Then configure the connection information on your application to be:

hostname: port: 636

Additionally, some applications may ask whether they should use SSL. You should indicate yes.

Some applications don’t support LDAPS. An alternative option to achieving session-level encryption would be to employ ipsec. Properly configuring ipsec is outside the bounds of this document, so you’ll need to reference your operating system’s documentation on how to configure ipsec so that you can achieve encryption on any session with the NETID domain.

Other LDAP Settings

Some applications require you to enter other LDAP settings. Here is a list of possible other settings you might need.

timeout: 120 size limit: 0 (if the application doesn’t permit 0, then use 1000000) page size: 1000 base dn: dc=netid,dc=washington,dc=edu user base dn: dc=netid,dc=washington,dc=edu group base dn: dc=netid,dc=washington,dc=edu ldap version: 3 virtual list view (vlv) support: yes chase referrals: no

Querying Directory Information

After you’ve connected to the NETID domain, you may want to query the NETID directory information for use within your application.

You may want to reference the full set of all possible NETID user attributes, or the subset of all NETID user attributes in use and centrally managed.

Not all user attributes are visible by default. You may want to reference which NETID user attributes are not commonly visible. If you’d like to make use of these attributes, then you’ll need to request additional NETID directory access.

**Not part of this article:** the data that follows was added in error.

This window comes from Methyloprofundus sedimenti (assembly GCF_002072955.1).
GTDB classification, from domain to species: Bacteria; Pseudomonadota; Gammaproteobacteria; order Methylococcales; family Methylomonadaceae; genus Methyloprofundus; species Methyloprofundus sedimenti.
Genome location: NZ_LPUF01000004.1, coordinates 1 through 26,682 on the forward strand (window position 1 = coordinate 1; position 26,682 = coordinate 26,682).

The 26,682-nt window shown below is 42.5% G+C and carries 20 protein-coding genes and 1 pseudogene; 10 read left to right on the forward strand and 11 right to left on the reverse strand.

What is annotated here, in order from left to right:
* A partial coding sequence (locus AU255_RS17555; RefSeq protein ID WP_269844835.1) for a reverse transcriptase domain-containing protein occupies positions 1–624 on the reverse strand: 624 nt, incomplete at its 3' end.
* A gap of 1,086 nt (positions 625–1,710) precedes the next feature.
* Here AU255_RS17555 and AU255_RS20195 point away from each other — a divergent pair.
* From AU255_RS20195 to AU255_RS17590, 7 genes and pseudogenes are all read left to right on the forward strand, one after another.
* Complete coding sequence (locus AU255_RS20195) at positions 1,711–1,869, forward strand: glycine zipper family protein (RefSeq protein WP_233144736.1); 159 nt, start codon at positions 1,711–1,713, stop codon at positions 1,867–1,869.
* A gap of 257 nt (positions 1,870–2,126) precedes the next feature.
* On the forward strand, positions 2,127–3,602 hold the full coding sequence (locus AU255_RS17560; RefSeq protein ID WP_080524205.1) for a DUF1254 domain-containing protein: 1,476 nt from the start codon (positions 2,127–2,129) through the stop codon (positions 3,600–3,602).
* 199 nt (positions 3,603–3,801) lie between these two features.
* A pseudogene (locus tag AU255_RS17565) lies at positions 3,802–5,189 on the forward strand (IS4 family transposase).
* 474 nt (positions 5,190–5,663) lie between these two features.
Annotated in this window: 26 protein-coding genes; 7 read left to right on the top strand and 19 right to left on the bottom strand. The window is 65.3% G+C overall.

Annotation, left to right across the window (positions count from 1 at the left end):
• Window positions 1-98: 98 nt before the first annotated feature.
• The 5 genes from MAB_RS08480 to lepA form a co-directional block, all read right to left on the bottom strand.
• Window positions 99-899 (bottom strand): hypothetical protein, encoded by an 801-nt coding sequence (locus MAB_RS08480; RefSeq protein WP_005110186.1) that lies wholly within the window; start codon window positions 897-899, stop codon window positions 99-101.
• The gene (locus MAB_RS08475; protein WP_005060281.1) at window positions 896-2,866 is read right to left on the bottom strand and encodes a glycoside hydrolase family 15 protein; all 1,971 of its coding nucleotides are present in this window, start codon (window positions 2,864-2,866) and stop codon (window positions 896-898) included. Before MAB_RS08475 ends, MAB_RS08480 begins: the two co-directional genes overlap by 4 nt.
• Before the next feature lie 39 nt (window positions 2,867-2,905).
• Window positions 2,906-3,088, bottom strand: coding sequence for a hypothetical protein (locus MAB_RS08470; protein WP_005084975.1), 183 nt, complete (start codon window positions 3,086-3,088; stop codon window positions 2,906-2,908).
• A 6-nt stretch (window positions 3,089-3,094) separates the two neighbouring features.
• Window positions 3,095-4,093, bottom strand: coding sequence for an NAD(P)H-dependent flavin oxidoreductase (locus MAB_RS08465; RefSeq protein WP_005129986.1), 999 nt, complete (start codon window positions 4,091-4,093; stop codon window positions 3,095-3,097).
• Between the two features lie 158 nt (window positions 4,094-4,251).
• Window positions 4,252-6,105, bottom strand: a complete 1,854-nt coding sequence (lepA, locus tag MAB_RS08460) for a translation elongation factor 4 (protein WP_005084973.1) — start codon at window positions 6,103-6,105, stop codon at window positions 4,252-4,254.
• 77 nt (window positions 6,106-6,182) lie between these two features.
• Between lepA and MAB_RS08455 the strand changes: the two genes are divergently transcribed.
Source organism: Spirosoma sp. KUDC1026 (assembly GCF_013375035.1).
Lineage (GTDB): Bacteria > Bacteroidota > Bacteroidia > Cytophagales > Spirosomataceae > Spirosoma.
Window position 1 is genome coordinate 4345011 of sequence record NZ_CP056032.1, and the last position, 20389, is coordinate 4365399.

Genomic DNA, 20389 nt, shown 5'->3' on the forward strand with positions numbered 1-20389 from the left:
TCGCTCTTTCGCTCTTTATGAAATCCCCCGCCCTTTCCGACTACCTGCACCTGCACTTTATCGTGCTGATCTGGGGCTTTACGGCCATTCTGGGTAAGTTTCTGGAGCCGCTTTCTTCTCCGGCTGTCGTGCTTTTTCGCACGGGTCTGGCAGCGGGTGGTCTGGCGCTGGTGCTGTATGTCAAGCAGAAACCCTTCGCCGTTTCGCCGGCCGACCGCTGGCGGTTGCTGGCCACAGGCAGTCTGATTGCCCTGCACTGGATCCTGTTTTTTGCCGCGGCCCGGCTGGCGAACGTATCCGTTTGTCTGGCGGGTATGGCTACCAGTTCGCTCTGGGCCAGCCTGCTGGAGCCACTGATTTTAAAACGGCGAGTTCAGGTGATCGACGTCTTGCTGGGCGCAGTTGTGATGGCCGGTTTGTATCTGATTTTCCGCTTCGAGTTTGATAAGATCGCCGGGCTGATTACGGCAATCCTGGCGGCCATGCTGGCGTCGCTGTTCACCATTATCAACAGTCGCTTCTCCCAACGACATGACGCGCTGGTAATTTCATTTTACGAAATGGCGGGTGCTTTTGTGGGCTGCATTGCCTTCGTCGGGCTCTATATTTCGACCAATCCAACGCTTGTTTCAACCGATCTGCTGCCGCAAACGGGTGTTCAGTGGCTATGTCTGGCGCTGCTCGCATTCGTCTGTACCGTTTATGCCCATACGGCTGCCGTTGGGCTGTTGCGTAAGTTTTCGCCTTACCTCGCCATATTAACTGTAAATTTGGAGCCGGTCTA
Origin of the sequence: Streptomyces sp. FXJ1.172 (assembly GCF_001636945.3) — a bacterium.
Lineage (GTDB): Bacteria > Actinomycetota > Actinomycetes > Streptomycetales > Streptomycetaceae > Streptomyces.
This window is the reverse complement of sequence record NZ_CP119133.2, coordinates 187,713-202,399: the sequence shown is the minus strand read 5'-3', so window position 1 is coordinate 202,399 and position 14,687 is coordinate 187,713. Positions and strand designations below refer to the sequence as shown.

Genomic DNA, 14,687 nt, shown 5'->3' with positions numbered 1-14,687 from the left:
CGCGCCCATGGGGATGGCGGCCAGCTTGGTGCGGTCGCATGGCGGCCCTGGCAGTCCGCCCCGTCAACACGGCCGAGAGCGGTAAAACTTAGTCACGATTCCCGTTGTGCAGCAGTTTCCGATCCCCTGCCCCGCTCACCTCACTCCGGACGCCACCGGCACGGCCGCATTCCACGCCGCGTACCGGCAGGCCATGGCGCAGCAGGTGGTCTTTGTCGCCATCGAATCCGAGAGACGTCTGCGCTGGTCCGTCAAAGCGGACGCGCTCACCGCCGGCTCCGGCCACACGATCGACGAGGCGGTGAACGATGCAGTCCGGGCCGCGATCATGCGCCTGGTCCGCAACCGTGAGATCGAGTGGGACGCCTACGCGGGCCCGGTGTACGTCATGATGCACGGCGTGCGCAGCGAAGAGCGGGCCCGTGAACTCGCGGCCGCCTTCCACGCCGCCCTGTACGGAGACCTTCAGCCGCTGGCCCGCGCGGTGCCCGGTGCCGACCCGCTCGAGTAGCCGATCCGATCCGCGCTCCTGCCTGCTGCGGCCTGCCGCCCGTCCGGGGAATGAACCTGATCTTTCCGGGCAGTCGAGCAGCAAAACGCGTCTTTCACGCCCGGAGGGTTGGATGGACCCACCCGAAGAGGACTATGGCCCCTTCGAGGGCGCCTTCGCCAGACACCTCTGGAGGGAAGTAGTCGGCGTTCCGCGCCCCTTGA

Some applications will use a single user account to query directory information, and so you’ll need to request an application netid or a shared netid for this purpose. Some applications require such an account for authentication only.

If you re-publish any NETID directory information, then you need to treat that information carefully. Most, if not all, the user information in the NETID domain is subject to individual privacy publishing controls that may change at any time. Should the information in the NETID domain change, you would need to ensure that your information also changes.

LDAP Controls for Added Functionality

Some applications may provide support to enable optional LDAP controls which enhance the search functionality. The following controls are supported by Active Directory and recommended for use with the NETID domain if the functionality meets your needs. You may need to enter a number (an OID) to enable that functionality.

Paged search: 1.2.840.113556.1.4.319 Get Security Descriptor: 1.2.840.113556.1.4.801 Sorted Search Request: 1.2.840.113556.1.4.473 DN search: 1.2.840.113556.1.4.1504 VLV: 2.16.840.1.113730.3.4.9

Some Final Thoughts

Your application may not be able to handle the number of objects in the NETID domain. The NETID domain has over 600,000 user objects, over 100,000 group objects, etc. If this is the case, there may be alternative configuration options which will allow your application to still function correctly.

Other portions of this website may be invaluable in helping you to identify how your application might best take advantage of the NETID domain.

Additional Help

Your application may want other configuration details not listed here. Please feel free to contact the UW-IT Service Center for additional assistance in configuring your LDAP based application to work with the NETID domain.

Last reviewed February 7, 2019